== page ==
The nucleotide sequence for clone 65 (SEQ. ID. No. 10) and clone 25 (SEQ. ID. No. 4) is shown in FIG. 2. Clones 25 (SEQ. ID. No. 4) and 65 (SEQ. ID. No. 10) were identical in the 5'- and 3'-noncoding regions but contained two single-base changes at positions 1075 and 1425. One of these base changes was conservative, but the second would result in one amino acid difference at position 359 (isoleucine versus leucine). clone 65 (SEQ. ID. N. 9) is identical in amino acid sequence with human form 2, although it differs by two silent changes in the coding region and four differences in the noncoding region (Yasumori et al., 1987). Clone 65 (SEQ. ID. No. 9) contained a leucine instead of a isoleucine at position 4, a valine instead of a serine at position 6, and an arginine instead of a cysteine at position 144 compared to the 2C9 sequenced by Kimura et al. (1987). The 2C9 reported by Meehan et al. has substitutions at positions 144, 175, and 238 compared to the clones obtained in this invention (Meehan et al., Am J Hum Genet., 42:26-37 (1988)).

The remaining clones characterized from the human liver S33 cDNA library encode several novel P450 2C cDNAs. Their DNA sequences are shown in FIG. 2 and their percent homology with other known 2C members shown in Table II. Two of these clones, 29c (SEQ. ID. No. 6) and 6b (SEQ. ID. No. 12), differ by one nucleotide in the coding region (position 1154), which would result in a single amino acid change (threonine vs methionine at position 385). Clone 29c (SEQ. ID. No. 6) had a very long (198 bp) 5'-noncoding sequence and a polyadenylation signal 21 bases from the poly (A) tail. Clone 6b (SEQ. ID. No. 12) had an unusually long 3'-noncoding region containing three possible polyadenylation signals with no poly(A) tail. The differences in the 3'-noncoding region could represent alternate splicing, allelic variants, or possibly separate genes. However, these clones are designated as allelic variants of (2C18) because they differ by only one base in the coding region. They are most similar to 2C9 (82% amino acid homology) and 2C19 (SEQ. ID. No. 2) (81% amino acid homology) (Table II).

A third unique P450 2C cDNA, clone 11a (SEQ. ID. No. 2) (designated 2C19), was also identified. 2C19 is 92% homologous in its amino acid sequence to 2C9, 81% homologous to 2C18, and 79% homologous to 2C8 (SEQ. ID. No. 8). Clone 11a (SEQ. ID. No. 2) had a short 5'-leader sequence and contained the stop codon, but did not have a polyadenylation signal or poly(A) tail. Interestingly, no clones for 2C10 (MP-8) were isolated from either library, despite the sequencing of the 3' region of all 50 putative 2C9 clones.

TABLE II
______________________________________
Percent Homology for Nucleotide and Amino Acid Sequences of P450 2C cDNAs* 29c 11a 2C8 2C9 (SEQ ID NO.6) (SEQ ID NO.2) Clone (SEQ ID NO.8) (2C18) (2C19)
______________________________________

29c (2C18)
84 86 100 86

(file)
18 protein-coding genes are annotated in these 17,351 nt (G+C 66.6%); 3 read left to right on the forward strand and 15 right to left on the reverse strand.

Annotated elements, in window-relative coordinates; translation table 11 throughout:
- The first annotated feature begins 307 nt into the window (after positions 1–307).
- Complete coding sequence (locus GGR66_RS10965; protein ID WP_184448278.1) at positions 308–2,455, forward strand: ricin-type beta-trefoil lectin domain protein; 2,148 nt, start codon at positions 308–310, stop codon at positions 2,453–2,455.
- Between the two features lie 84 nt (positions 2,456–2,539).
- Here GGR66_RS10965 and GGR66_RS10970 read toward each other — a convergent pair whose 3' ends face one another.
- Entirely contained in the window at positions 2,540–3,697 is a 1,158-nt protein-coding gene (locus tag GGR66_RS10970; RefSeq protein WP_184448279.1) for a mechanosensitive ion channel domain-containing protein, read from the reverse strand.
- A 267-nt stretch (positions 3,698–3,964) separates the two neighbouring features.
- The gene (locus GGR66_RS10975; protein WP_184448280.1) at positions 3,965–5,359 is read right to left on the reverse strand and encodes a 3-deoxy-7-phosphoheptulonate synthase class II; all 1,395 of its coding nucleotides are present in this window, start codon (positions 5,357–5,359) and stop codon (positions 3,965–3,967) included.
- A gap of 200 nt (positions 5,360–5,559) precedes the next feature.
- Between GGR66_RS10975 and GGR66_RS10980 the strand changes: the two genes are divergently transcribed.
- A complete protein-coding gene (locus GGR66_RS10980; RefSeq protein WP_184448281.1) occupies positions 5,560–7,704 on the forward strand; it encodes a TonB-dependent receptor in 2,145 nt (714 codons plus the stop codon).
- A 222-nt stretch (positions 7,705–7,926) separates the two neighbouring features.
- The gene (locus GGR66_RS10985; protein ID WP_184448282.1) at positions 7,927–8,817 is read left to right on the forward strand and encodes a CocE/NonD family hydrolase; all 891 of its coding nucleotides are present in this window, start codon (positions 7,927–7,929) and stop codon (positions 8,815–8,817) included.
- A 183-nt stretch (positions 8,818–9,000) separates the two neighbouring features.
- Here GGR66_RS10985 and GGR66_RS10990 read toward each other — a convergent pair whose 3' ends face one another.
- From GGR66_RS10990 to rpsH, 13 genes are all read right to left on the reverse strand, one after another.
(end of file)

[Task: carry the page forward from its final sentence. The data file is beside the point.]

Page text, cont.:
(SEQ ID NO.6)
89 93 100 93
11a (2C19)
83 94 86 100
(SEQ ID NO.2)
91 96 93 100
______________________________________

*For each comparison, the upper value represents percent nucleotide homology, and the lower value represents percent amino acid homology. The nucleic acid comparisons include both the coding and 3non-coding regions. The 2C9 sequence used in this comparison was the cDNA sequence for clone 65.

FIG. 4 shows the alignment comparisons for the deduced amino acid sequences of all known members of the human CYP2C family, including the three new P450s of the present invention. The 7 proteins, along with the consensus sequence, can be aligned with no gaps, and each is predicted to be 490 amino acids long. The amino acid sequences show marked similarities with many regions of absolute conservation. Regions of marked conservation are noted form 131 to 180, and from 302 to 460. These human P450 2C protein sequences also demonstrate hypervariable regions which may be important for interactions between the enzyme and substrate. These include the region from 181-120 and 220-248 as well as 283-296 and a short region near the carboxyl terminus at 461-479. Notably, it has been reported that a putative recognition site for phosphorylation of P450 by cAMP-dependent kinase for P450 2B1 (Arg-Arg-Phe-Ser) at positions 124-127 was conserved in 2C8 (SEQ. ID. No. 8), 2C9, and 11 (2C19), suggesting that these cytochromes might be regulated by phosphorylation (Muller et al., FEBS Lett. 187:21-24 (1985).

However, 2C18 did not contain a serine at this site. The overall percent homology for both nucleic acid and protein sequences is summarized in Table II.

Two additional full-length allelic variants of 2C9 have been isolated. One of these clones is identical with MP-4, but is full-length. It varies from the almost full-length human form 2 isolated by Yasumori et al., supra, by only two silent base changes in the coding region and by four changes in the noncoding region. The number of differences in the nucleic acid sequences of the presumed allelic variants isolated by different laboratories range from 4 to 17 and the amino acid changes vary from 0 to 4, as illustrated in FIG. 3. Two of the amino acid differences occur within the first six N-terminal residues, the others occurring singly throughout the sequence. The effect of these changes on catalytic activity has not been systematically studied. In Relling et al., J. Pharmacol. Exp. Ther. 252:442-447 (1990), it was reported that when the cDNAs for 2C8 (SEQ. ID. No. 8) and 2C9 4-hydroxylated racemic mephenytoin but did not metabolize (S)-mephenytoin. However, the form of isolated 2C9 (human form 2) which is described in Yasumori et al. (1990), metabolized (S)-mephenytoin preferentially when expressed in yeast. These forms differed by only three amino acids. In contrast, Brian et al., Biochemistry 28:4993-4999 (1989) found that when a full-length MP-8 (constructed with the first 15 nucleotides predicted from the known amino acid sequence of P450mp-1) was expressed in yeast, it did not metabolize (S)-mephenytoin. This form would differ from human form 2 by only two amino acids. Thus, the role of 2C9 in (S)-mephenytoin metabolism remains controversial.